SciGuides are organized by major science topics, such as genetics or matter. Teachers can link to approximately 100 web sites on each topic. The sites are also organized by grade level and are continually updated by educators and pedagogical experts working with NSTA. All SciGuides content is aligned to the National Science Education Standards (NSES).

Each SciGuide begins by presenting the user with a content description that is then narrowed down into specific themes. Themes are broken down into keywords that link to targeted internet activities, interactive simulations, science resources, and other topics. For instance, the content heading of “organisms” breaks down into the subcategories of “community,” “ecosystems,” and “environments.” These subcategories include links that further provide examples of “animal species,” “population,” “habitat,” and many other related subjects. Educators can specify the age range of their students to ultimately receive interactive information on the dietary habits of geckos in the Mojave Desert for fifth-graders.

NSTA experts evaluate links to web content based on quality of writing, content accuracy, authority, and resource integration. Sites also are rated on their elements of inquiry, how effectively they explain the science behind the concept, opportunities for communication and collaboration, and online interactivity. A filtering tool allows the user to sort the materials to produce just the kinds of items they need, like hands-on investigation or assessment.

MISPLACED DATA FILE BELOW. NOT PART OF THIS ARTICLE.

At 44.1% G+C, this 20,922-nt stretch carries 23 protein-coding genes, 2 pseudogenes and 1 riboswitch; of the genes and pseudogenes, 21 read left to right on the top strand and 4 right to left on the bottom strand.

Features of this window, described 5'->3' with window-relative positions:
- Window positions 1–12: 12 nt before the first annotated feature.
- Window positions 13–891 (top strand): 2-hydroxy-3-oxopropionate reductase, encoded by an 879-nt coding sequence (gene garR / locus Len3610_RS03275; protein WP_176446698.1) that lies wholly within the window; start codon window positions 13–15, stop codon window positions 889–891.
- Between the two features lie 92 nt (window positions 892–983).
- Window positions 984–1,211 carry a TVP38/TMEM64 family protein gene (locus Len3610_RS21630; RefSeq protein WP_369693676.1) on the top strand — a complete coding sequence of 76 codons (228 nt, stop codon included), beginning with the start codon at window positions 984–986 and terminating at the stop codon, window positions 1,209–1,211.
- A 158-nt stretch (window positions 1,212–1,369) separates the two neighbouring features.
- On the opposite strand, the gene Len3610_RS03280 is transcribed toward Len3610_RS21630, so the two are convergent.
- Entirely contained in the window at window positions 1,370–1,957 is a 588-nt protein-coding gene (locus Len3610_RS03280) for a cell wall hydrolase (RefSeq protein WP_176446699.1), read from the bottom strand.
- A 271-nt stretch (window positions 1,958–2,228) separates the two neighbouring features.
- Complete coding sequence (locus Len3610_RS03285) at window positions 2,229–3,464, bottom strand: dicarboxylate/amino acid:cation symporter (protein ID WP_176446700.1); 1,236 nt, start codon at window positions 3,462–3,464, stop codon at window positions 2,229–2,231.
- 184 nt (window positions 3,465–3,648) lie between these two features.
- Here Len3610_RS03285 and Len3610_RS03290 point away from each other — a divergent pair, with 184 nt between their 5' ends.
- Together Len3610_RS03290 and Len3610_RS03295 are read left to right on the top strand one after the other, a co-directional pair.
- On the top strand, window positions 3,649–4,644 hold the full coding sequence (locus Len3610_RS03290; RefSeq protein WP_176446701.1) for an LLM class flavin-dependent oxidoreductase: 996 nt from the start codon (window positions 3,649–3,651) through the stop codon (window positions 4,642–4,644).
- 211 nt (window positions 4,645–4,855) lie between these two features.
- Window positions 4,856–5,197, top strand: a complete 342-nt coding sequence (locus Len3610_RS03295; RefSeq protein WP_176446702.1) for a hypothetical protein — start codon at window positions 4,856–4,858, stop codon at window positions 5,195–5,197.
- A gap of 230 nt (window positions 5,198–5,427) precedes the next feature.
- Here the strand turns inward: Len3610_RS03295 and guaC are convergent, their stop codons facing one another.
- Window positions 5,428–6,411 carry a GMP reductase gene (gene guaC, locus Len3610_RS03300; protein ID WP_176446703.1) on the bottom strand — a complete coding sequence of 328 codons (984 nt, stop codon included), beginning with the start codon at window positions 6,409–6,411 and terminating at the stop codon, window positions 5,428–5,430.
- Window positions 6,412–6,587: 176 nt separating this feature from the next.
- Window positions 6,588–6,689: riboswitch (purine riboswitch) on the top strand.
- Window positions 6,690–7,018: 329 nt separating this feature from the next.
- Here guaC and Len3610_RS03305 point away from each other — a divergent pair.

Each SciGuide offers a teachers’ resource section with suggestions on how to integrate the internet into lessons in circumstances that range from a one-computer classroom to a wireless media lab. Each one includes samples of student work from the lesson, a downloadable version of the lesson, a vignette about how the lesson was used, and an audio clip that describes implementation.

“I was looking for an activity for my sixth-grade ‘Properties of Matter’ unit,” said Mary Patterson, science department chair at Hamilton Middle School in Houston. “[SciGuides] led me to several web sites that helped me to better understand properties of matter and what my students needed to learn. Plus, it gave me some great examples of how students might misinterpret this science concept. I was much more prepared to teach this activity and make sure the kids understood the science behind it.”

Eleven SciGuides now are available to NSTA members and school districts for $4.95 per unit. Non-members can purchase SciGuides for $5.95 per unit. Bulk rates can be negotiated with NSTA. Units can be found for K-12 students on topics such as the properties of objects and materials, life cycles and inherited traits, organisms, atomic structure and chemical bonding, genetics, and more.

A number of federal organizations donated funds to help build the SciGuides resource, including NASA, the National Oceanic and Atmospheric Administration (NOAA), the National Ocean Service, and NOAA’s Office of Education and Sustainable Development. According to NSTA’s Wheeler, each SciGuide takes about $30,000 to $40,000 to build, and more SciGuide subjects are in development.



NSTA position on evolution


National Oceanic and Atmospheric Administration

National Ocean Service

Office of Education and Sustainable Development